The inclusion of a reference to windows in a film’s title is often neither subtle nor lacking in symbolism, even under the most assured of guidance. Undercurrents of voyeurism are automatically conjured, ones inevitably embodied in the feature’s content. Alfred Hitchcock’s classic thriller Rear Window remains the most obvious and deservedly acclaimed example, renowned for its astute treatment of the concept. Yet, in a field of films that includes stalker drama Windows and Fritz Lang’s noir The Woman in the Window, Ferzan Ozpetek’s Facing Windows (La Finestra di fronte) makes a welcome addition.
Though the basics of its prurient storyline are enunciated in its title, the honest and heartfelt Facing Windows proves to be predicated upon more than peering through glass surfaces. Reminiscent of Krzysztof Kieslowski’s consummate Three Colours trilogy (and in particular the final instalment in the series, Three Colours Red), writer/director Ozpetek’s measured and moving fourth feature utilises the framed openings to provide a poignant peek into the lives of three Italians separated the in the manner advised in the movie’s name, unravelling the impact that each has upon each other.
At the centre sits young housewife and mother of two, Giovanna (Giovanna Mezzogiorno, The Last Kiss), who is too preoccupied with her own life to be cognisant of the world around her. Chance encounters with two strangers – Simone (the late Massimo Girotti, Sunset in Venice), a lost elderly gentleman with no memory spied on a routine shopping trip with her husband, and Lorenzo (Raoul Bova, Under the Tuscan Sun), the handsome man who lives opposite her kitchen window – alter her outlook, when the former’s care falls into her purview, and the latter becomes her lover. Accepting both Simone and Lorenzo into her heart, she undergoes an emotional and physical transformation that alters the lives of all around her.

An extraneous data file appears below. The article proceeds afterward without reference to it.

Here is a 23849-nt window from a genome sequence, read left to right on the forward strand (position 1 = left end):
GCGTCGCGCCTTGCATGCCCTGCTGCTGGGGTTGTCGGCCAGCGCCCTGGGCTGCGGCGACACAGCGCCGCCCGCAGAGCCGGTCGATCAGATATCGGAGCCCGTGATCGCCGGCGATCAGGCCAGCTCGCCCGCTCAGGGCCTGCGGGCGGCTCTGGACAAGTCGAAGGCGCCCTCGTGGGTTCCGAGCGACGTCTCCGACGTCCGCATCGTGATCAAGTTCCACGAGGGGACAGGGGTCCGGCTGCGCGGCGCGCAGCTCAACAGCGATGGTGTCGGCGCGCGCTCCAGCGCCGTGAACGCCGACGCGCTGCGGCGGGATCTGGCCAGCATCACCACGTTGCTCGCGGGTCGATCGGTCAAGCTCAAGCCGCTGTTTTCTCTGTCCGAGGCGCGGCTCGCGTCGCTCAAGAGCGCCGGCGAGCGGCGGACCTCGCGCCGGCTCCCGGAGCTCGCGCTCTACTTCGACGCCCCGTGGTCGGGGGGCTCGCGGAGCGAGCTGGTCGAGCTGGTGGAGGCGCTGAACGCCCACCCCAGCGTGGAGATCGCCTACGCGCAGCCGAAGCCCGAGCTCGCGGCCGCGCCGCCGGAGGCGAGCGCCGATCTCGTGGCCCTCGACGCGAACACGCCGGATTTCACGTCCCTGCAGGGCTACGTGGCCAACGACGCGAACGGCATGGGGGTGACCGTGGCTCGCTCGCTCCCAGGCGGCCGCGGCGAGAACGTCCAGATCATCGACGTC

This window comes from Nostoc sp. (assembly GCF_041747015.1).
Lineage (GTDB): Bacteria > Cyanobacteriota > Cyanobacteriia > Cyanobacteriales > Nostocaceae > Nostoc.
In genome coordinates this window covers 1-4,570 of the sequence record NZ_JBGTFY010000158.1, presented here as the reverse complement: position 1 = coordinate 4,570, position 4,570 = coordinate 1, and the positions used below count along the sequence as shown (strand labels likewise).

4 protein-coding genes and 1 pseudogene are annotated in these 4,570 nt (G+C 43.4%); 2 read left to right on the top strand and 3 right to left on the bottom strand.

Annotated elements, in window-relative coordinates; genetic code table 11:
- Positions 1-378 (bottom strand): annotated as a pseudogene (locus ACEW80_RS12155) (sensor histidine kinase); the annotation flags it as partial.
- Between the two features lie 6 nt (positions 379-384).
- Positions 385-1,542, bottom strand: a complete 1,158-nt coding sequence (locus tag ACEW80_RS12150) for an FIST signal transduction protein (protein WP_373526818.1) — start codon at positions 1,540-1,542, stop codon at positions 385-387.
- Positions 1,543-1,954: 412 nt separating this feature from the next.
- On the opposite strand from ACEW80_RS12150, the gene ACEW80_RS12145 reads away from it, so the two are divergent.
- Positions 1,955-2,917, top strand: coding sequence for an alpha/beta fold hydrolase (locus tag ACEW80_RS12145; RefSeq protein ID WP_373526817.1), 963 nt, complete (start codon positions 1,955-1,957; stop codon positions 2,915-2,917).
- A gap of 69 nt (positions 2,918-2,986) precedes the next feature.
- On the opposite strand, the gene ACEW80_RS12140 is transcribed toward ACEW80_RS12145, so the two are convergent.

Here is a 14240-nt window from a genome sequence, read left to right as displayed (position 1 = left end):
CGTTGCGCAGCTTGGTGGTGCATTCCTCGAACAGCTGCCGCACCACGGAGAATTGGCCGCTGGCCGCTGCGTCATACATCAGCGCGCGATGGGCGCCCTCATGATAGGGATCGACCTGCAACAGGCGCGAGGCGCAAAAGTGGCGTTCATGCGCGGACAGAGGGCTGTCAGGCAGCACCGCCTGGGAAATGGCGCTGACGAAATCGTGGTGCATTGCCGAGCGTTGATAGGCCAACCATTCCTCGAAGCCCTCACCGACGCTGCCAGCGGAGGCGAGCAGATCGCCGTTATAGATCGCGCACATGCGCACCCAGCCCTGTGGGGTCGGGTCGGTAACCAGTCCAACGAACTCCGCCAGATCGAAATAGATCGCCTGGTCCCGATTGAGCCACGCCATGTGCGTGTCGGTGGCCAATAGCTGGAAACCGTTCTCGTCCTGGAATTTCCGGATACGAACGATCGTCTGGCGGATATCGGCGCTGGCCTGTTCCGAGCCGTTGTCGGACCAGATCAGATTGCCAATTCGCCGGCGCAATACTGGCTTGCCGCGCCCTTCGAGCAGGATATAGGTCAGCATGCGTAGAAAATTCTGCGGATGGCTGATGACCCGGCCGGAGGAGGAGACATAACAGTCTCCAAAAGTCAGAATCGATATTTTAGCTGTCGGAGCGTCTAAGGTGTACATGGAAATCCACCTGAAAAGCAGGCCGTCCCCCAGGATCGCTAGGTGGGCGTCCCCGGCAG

Mirroring the experience of those who come into contact with the frosty heroine, it is initially difficult for the audience to warm to Giovanna. She is rude to her husband, short-tempered with the children, and unkind to all. Only Simone and Lorenzo seem to evoke any compassion from her, but as their respective bonds with Giovanna grow, so does the viewer’s appreciation for the complex and well-portrayed character. Watching Mezzogiorno’s versatile and perceptive performance stand up to the task of the multifaceted role, the protagonist is imbued with nuance and authenticity, resulting in a tender and affecting portrayal of the link between the three central characters.
While Giovanna undoubtedly provides the unifying element of the feature, and therefore monopolises screen time, the mysterious yet charismatic Simone also proves a point of focus. The unravelling of the wandering soul is touching as the film remains careful with its emotional delicacy, in scenes which most effectively mirror the aforementioned Three Colours Red. In his last film role before his death, veteran Italian actor Girotti resonates with rectitude and realism, painting a complete and vivid picture of a haunted elderly gentleman unable to let go of the past.
In an offering as handsome as it is heartwarming and insightful as it is immersive, Gianfilippo Corticelli’s (Kiss Me First) expressive cinematography is also a highlight, evoking a mood and tone that perfectly captures and complements the film’s themes. With strong shades of blue as scenes are lit by moonlight, the darkened evening sky affords the perfect all-encompassing backdrop for the potent emotions explored on screen, creating an enormous sense of both distance and intimacy in alternating shots. Stunning sequences that showcase the magnificent architecture of downtown Rome also impress, with the composed shots resembling paintings rather than photography.
Introverted and contemplative in a tight but textured way, Facing Windows offers a restrained yet raw and romantic exploration of seemingly trivial but ultimately sentimental events, and the complete revolution an interlude with a stranger can bring. The atmosphere of voyeurism that pervades from the outset works to enhance the emotions uncovered as the feature unfurls; the audience observing the characters observing each other and becoming entangled in each other’s lives, only to realise that that is exactly they as viewers of the film are doing.
With equal parts emotion, intrigue and understanding, Facing Windows is a mesmerising and mysterious work, effortlessly creating a lasting impression with the audience. Complete with a thoroughly satisfying ending that remains true to the spirit of the concept and content, it proves a masterful – albeit melodramatic and coincidence-fuelled – piece of modern Italian cinema, as well as a worthy inclusion in the canon of films mentioning windows in their moniker.